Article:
The European Banking Authority launched two consultations on draft regulatory technical standards i) specifying an economic downturn; and ii) on a set of guidelines related to the estimation of loss given default (LGD) appropriate for conditions of an economic downturn.

The draft standards specify the nature, severity and duration of an economic downturn, while the guidelines focus on the appropriate estimation of the LGD in a situation of economic downturn.

Stakeholders are to send comments no later than June 22, 2018.

4. NEW ZELAND:

The Reserve Bank: Submissions on Mortgage Bond Collateral Standards

The Reserve Bank (Bank) published a summary of submissions following consultation on its review of mortgage bond collateral standards. Earlier the Bank had sought feedback from stakeholders on: i) terms under which it should accept mortgage bonds as collateral; and ii) a proposed standard in residential mortgage obligations.

As next steps, the Bank indicates it will: i) follow up with stakeholders on the key issues raised; and ii) consult on a revised proposal with the aim of finalizing the mortgage bond collateral policy review by the end of 2018.

5. ICELAND:

i) Financial Supervisory Authority: Countercyclical Capital Buffer

The Financial Supervisory Authority increased the countercyclical capital buffer applicable to banks in Iceland. A countercyclical capital buffer of 1.75% will apply on domestic exposures of all financial undertakings, both individually and on a consolidated basis, unless they are specifically excluded from the buffer.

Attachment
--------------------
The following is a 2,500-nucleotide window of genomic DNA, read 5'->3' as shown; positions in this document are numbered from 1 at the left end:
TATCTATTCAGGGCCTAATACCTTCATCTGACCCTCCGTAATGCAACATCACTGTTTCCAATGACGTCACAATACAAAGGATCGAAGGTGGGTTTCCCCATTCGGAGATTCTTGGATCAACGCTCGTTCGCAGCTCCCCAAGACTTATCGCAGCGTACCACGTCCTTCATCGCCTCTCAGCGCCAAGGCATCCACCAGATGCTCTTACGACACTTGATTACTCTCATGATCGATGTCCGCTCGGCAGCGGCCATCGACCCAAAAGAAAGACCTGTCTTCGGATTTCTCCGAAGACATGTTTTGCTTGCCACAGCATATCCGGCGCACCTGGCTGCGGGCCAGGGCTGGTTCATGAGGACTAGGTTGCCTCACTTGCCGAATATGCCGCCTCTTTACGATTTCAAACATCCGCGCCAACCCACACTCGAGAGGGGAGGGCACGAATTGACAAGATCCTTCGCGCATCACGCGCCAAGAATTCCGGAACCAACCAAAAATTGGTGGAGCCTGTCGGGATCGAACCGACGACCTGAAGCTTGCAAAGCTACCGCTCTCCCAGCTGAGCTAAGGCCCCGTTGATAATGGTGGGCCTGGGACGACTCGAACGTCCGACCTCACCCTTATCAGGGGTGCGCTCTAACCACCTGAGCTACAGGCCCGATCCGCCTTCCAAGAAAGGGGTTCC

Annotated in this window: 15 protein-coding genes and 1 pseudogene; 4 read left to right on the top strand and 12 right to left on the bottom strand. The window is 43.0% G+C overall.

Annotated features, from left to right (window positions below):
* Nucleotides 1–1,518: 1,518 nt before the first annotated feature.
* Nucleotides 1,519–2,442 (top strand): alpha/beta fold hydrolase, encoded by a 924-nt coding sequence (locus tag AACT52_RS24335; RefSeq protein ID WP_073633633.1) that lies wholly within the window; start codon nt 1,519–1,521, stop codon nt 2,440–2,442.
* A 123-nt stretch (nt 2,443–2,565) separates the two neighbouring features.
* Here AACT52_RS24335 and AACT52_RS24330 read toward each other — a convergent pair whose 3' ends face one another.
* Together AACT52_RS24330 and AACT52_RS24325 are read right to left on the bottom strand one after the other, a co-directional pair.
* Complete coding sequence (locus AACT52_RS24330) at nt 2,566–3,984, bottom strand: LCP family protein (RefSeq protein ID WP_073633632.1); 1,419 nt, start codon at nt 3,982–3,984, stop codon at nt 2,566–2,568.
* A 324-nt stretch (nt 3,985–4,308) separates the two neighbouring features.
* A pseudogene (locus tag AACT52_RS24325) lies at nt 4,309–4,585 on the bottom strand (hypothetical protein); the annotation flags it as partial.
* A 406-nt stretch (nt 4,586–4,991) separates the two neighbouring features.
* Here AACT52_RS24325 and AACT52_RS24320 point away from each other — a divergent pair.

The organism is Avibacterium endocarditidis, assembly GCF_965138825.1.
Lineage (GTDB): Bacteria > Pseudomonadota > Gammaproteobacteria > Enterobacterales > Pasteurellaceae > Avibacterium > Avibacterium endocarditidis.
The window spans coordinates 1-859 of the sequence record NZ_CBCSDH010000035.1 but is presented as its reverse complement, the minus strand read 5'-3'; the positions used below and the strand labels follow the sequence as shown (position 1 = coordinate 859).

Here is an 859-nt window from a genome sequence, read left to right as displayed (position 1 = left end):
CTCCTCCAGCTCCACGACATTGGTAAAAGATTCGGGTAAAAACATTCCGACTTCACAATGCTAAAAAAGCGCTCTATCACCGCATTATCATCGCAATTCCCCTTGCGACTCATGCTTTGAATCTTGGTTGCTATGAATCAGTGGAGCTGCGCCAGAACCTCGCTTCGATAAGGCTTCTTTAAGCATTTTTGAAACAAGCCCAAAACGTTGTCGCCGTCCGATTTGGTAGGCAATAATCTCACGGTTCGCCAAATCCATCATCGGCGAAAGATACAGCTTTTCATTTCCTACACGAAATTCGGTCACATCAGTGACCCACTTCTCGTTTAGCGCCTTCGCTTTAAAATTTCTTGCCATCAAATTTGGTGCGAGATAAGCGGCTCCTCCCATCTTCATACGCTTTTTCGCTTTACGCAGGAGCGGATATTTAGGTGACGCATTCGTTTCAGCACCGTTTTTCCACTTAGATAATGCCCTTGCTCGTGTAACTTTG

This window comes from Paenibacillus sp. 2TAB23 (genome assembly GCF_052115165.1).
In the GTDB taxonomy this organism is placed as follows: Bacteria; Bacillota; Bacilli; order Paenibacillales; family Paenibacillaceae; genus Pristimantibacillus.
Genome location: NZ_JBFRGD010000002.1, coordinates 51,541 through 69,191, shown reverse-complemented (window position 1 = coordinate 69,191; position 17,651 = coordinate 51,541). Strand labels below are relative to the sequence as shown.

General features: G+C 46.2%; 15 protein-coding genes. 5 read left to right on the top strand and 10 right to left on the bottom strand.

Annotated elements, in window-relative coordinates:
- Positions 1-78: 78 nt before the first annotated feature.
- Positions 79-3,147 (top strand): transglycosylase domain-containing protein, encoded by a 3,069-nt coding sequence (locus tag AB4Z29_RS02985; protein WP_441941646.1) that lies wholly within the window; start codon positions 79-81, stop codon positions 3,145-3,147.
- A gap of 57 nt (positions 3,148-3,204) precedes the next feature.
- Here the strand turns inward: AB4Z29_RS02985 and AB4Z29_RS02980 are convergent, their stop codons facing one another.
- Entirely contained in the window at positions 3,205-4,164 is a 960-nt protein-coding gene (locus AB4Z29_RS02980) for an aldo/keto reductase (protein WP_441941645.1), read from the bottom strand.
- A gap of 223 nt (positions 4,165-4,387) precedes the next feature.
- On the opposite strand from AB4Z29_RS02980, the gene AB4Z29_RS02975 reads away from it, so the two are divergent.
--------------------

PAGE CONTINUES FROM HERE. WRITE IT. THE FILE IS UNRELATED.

The primary purpose of the countercyclical capital buffer is to increase the resilience of Iceland’s financial system against potential losses due to increased cyclical systemic risk.

ii) Financial Supervisory Authority: Capital Buffer for Systemic Risk and an On-going Capital Buffer for Other Systemically Important Financial Institutions

The Financial Supervisory Authority announced an unchanged capital buffer for systemic risk and an on-going capital buffer for other systemically important financial institutions.

Based on the announcement, systemically important financial institutions in Iceland are to maintain a 2% capital buffer. The buffer is to be maintained on a consolidated basis and will continue to cover all of their exposures.

6. RUSSIA:

Ministry of Finance and the Bank of Russia: Financial Ombudsman for Financial Institutions

A bill on establishing a financial ombudsman in Russia passed its second reading in the State Duma. The bill had its first reading in the State Duma in 2014.

If passed, the financial ombudsman is intended to assist build a system of out-of-court dispute settlement between households and financial institutions in cases involving a claim of up to 500 thousand rubles.

Households will be able to promptly receive professional legal advice of the financial ombudsman free of charge to solve their disputes with financial institutions.

7. BERMUDA:

Bermuda Monetary Authority: Scope of Anti-money Laundering/Anti-terrorist Financing Activities in Bermuda

The Bermuda Monetary Authority (Authority) released stakeholders’ comments on the Authority’s consultation paper on scope of anti-money laundering and anti-terrorist financing (AML/ATF) activities in Bermuda.

The consultation paper proposed for the definition of AML/ATF regulated financial institutions to include institutions carrying on money lending activities and initiated a period of industry consultation on the matter.

*An expert on banking law and regulation, Olakunle Komolafe holds an LL.M. from Harvard Law School, United States and another LL.M. in Energy, Natural Resources and Environmental Law from the University of Calgary, Canada.